Cuts to the Medicare Advantage program were addressed Thursday by Gov. Rick Scott during a meeting of the Florida Cabinet.
“President Obama’s administration recently announced cuts to the Medicare Advantage program as part of his larger reductions to Medicare,” Scott said. “He has decided to push forward with the cuts even though more families are using it, and has increased to nearly 16 million people.”
“In Florida, these cuts will be devastating,” he added. “More than 1 million Floridians could face higher costs and less access as a result of these cuts. Patients are losing their doctors, their quality of care is decreasing, and their premiums are skyrocketing. The President should stop these cuts that are negatively impacting so many seniors who depend on Medicare Advantage.”
The concerns of two Floridians about these cuts were included in a statement released by Gov. Scott’s office:
Myra Bushnell of Clermont was very happy with her Medicare Advantage plan, but this past year, all of that has changed. Because of cuts to the Medicare Advantage funding, Bushnell’s copays and health costs in general have increased dramatically. Furthermore, there have been increased cuts to her coverage, and Bushnell and her husband are afraid that if the funding cuts continue their health care costs could go up to almost $400 dollars a month or they could be dropped from coverage entirely. Bushnell fears that one day the federal government will just try and roll everyone into Obamacare, and that is something that scares her.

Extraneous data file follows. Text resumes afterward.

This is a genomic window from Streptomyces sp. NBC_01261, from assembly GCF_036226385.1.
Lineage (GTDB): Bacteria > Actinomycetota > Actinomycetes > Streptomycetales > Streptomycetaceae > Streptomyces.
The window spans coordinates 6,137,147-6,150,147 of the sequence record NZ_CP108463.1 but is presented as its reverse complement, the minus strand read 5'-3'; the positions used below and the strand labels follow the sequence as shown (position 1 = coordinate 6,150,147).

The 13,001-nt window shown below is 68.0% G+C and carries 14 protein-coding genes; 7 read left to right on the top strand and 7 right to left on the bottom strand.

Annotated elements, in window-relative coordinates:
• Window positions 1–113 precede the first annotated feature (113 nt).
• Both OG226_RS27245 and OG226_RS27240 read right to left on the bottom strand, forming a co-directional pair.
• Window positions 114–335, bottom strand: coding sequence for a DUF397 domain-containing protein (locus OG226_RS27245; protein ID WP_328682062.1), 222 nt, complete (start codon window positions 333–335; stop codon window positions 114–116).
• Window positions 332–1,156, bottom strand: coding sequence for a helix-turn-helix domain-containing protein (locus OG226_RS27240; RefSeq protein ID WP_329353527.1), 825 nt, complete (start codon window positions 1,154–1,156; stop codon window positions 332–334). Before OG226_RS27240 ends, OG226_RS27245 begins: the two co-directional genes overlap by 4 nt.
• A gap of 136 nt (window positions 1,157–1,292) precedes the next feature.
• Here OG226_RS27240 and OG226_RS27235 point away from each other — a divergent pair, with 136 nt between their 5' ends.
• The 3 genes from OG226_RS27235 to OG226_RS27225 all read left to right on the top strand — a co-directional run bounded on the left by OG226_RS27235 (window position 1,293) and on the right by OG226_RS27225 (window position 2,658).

Ronald Breaux in Orange Park had a Medicare Advantage Plan that worked for a decade, until passage of the Affordable Health Care Act. Breaux and his wife Helen received a letter from their Medicare Advantage insurer in late 2012 notifying them that their physicians would be dropped at the beginning of the year. By losing their Medicare Advantage Plan, Helen would lose her three heart specialists, which were difficult to replace. The other alternative was to switch to the Medicare Part B supplemental plan, which would have cost more and provided them with fewer services. The Breaux’s were forced to shop around or risk losing critical health coverage. After several months, they were able to get another Medicare Advantage plan, but fear the same could happen with their current insurer. As Breaux said, “The Obama Administration said if you like your plan, you can keep your plan – and it all ended up being a big hassle.”
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